Scenario of Solar Photovoltaic modules India
Photovoltaic modules and other solar power harnessing methods have become all more important today for the very simple and obvious driving force that the conventional sources of energy, mainly fossil fuels, are going to be exhausted. The imminent depletion of their reserve makes the remaining fuel reserve very pricey. On the other hand, solar power is not limited by any such constraints, at least for next few billion years! So, all comes down to harnessing the daylight energy by this means or that. With technology advancing day by day, photovoltaic cells of higher efficiency are now available in the market.
A photovoltaic module is a semiconductor device which uses its energy band structure to convert the energy of light, which is incident on it in the form of photons, into electrical potential. The energy of one photon of visible light ranges from, roughly, 1.4 to 2.6 ElectronVolts. Therefore, one photovoltaic cell can produce a potential of 1.4-2.6 Volts. Generally, in commercial photovoltaic modules, a number of photovoltaic cells are connected in series to ultimately give a voltage of 12Volts dc as the end output.
A photovoltaic module can be used either for harnessing solar power for household purposes or for commercial uses. The modern concept of Net metering enables a household with solar power harnessing system to add the surplus energy to the power grid and thereby reducing electricity bills. India is set to have about 104 GW of solar power installed by the end of the year 2022. Presently, India has an installed solar power capacity of 23 GW as on 30 June 2018. About 90 percent of the solar modules so far installed are imported from China and Malaysia.
The most recent policy intervention by the government India into solar industry is the implementation of safeguard duty of 25% on import of solar modules. The rate of duty will be reduced to 20% after six months and will be further leaned to 15% after one year. The policy document released by the Finance Minister comes into act from 30th July 2018. This new tariff rate is going to have dual effects on the Indian solar energy harvesting industry. On one hand, it will boost Indian solar module manufacturers by giving them the opportunity to compete with the competitive devaluation of Chinese currency. This will enable the Indian manufacturers to sell solar modules prices comparable to the ones quoted by the Chinese companies. But at the same time, it may hamper the growth of solar power plants due to hike in the import cost of the solar modules. This in turn may restrict India from realizing the target of installing 104GW of solar power plant by 2022.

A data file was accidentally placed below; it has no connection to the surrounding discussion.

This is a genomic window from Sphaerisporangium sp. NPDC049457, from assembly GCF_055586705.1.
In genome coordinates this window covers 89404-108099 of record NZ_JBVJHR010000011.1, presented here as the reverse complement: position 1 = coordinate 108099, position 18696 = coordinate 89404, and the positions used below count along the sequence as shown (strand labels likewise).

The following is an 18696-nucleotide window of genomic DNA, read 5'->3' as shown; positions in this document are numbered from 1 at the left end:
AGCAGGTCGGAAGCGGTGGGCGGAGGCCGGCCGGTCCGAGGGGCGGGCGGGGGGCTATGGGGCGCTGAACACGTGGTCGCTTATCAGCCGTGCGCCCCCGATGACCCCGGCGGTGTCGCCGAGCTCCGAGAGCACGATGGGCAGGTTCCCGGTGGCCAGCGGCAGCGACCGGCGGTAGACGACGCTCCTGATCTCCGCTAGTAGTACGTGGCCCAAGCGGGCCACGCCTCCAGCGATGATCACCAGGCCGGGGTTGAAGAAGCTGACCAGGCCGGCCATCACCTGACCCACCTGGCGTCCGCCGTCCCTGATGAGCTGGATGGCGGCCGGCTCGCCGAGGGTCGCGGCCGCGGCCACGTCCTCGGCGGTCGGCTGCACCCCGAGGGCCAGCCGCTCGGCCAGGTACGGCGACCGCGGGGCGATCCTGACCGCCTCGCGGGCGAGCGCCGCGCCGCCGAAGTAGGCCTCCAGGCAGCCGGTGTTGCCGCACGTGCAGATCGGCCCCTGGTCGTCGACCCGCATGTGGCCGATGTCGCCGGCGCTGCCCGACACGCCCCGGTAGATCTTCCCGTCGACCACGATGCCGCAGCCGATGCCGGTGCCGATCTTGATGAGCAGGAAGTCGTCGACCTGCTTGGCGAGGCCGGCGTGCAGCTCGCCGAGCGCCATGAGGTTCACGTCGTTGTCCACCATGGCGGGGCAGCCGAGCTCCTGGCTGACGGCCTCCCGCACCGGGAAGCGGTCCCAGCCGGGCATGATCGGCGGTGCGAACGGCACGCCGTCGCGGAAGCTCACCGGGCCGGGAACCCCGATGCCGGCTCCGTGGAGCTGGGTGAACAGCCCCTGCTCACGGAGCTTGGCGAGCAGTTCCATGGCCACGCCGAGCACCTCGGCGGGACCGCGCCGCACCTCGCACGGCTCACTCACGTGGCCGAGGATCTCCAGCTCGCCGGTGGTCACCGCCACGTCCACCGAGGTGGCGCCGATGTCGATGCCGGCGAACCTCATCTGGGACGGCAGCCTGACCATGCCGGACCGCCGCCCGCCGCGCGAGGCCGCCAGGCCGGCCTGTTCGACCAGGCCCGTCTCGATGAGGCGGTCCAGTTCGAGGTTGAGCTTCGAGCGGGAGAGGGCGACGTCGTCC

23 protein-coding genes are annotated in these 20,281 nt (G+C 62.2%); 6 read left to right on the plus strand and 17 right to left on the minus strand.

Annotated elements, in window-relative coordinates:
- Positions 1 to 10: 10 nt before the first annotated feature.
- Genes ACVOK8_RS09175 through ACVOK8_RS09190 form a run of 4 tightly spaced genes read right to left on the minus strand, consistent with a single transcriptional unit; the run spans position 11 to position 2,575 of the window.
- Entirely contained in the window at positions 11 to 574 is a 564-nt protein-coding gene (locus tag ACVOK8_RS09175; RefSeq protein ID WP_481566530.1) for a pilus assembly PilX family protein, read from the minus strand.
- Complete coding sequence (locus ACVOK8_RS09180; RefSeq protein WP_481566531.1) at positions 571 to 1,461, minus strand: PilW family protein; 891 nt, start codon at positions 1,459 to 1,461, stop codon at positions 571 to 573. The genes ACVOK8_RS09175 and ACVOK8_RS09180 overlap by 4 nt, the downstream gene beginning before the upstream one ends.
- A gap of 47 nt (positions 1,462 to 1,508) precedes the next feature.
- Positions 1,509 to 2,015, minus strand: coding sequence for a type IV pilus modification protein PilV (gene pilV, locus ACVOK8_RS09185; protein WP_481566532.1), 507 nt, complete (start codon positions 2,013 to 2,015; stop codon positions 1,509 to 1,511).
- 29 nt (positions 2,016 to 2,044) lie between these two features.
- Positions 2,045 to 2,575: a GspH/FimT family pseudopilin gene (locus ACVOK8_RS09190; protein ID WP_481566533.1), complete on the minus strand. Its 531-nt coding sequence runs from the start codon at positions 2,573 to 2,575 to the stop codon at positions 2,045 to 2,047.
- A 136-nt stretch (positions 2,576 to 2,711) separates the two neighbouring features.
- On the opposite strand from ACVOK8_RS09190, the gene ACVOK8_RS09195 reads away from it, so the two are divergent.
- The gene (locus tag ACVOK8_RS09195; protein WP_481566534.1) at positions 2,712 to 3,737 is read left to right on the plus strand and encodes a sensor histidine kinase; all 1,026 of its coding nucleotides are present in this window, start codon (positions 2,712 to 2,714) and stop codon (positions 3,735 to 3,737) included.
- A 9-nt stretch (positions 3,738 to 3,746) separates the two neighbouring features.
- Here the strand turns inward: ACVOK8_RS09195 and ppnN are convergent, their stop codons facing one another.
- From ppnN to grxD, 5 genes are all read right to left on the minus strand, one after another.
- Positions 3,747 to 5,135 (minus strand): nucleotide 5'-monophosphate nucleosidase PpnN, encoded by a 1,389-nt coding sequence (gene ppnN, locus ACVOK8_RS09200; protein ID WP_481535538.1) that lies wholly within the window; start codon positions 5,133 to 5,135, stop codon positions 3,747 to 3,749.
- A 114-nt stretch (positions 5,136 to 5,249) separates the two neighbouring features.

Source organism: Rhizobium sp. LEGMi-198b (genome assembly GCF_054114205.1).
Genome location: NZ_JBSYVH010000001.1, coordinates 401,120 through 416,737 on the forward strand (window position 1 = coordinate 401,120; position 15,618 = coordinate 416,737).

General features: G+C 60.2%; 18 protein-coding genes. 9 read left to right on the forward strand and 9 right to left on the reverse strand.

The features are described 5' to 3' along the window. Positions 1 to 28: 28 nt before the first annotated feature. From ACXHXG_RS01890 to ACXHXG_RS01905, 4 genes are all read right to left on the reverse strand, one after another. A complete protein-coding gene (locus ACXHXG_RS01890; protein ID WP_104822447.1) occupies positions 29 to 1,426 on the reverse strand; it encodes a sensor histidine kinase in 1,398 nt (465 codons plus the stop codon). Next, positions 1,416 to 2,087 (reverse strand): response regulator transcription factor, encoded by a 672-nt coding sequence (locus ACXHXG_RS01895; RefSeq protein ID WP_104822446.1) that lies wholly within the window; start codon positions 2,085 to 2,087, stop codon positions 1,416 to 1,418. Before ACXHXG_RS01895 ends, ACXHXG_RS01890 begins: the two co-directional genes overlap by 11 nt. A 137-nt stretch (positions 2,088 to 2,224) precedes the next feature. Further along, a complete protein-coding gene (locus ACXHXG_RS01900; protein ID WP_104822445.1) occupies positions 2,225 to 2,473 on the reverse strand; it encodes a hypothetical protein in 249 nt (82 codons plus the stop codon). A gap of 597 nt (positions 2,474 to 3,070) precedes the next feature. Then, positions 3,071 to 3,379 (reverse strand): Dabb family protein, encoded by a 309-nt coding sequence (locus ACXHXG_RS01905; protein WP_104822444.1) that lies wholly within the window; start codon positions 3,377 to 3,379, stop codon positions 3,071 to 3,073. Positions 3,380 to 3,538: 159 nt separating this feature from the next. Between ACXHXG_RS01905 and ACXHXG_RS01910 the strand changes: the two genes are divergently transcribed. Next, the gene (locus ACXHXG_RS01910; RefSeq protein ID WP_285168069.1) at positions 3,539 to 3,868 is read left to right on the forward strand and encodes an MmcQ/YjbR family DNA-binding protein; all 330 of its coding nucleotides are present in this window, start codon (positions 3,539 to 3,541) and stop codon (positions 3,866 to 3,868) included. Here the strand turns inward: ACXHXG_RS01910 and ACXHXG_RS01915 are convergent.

According to a report by Ministry of Power, Government of India, India’s power supply is 12% less than its minimal demand. One major reason for this disparity between demand and supply is India’s heavy dependence on fossil fuels for power generation. Studies have concluded that solar power has the potential to grow immensely to meet the energy needs of India. With most part of the country receiving sunlight for about 300 days a year, India has immense potential in terms of harnessing solar energy. It is just a matter of installing solar modules to harvest the available insolation. With a number of Indian companies already starting to make a mark in the field of solar energy harvesting as well as in manufacturing solar modules, India is going to a leader in solar energy harnessing in near future.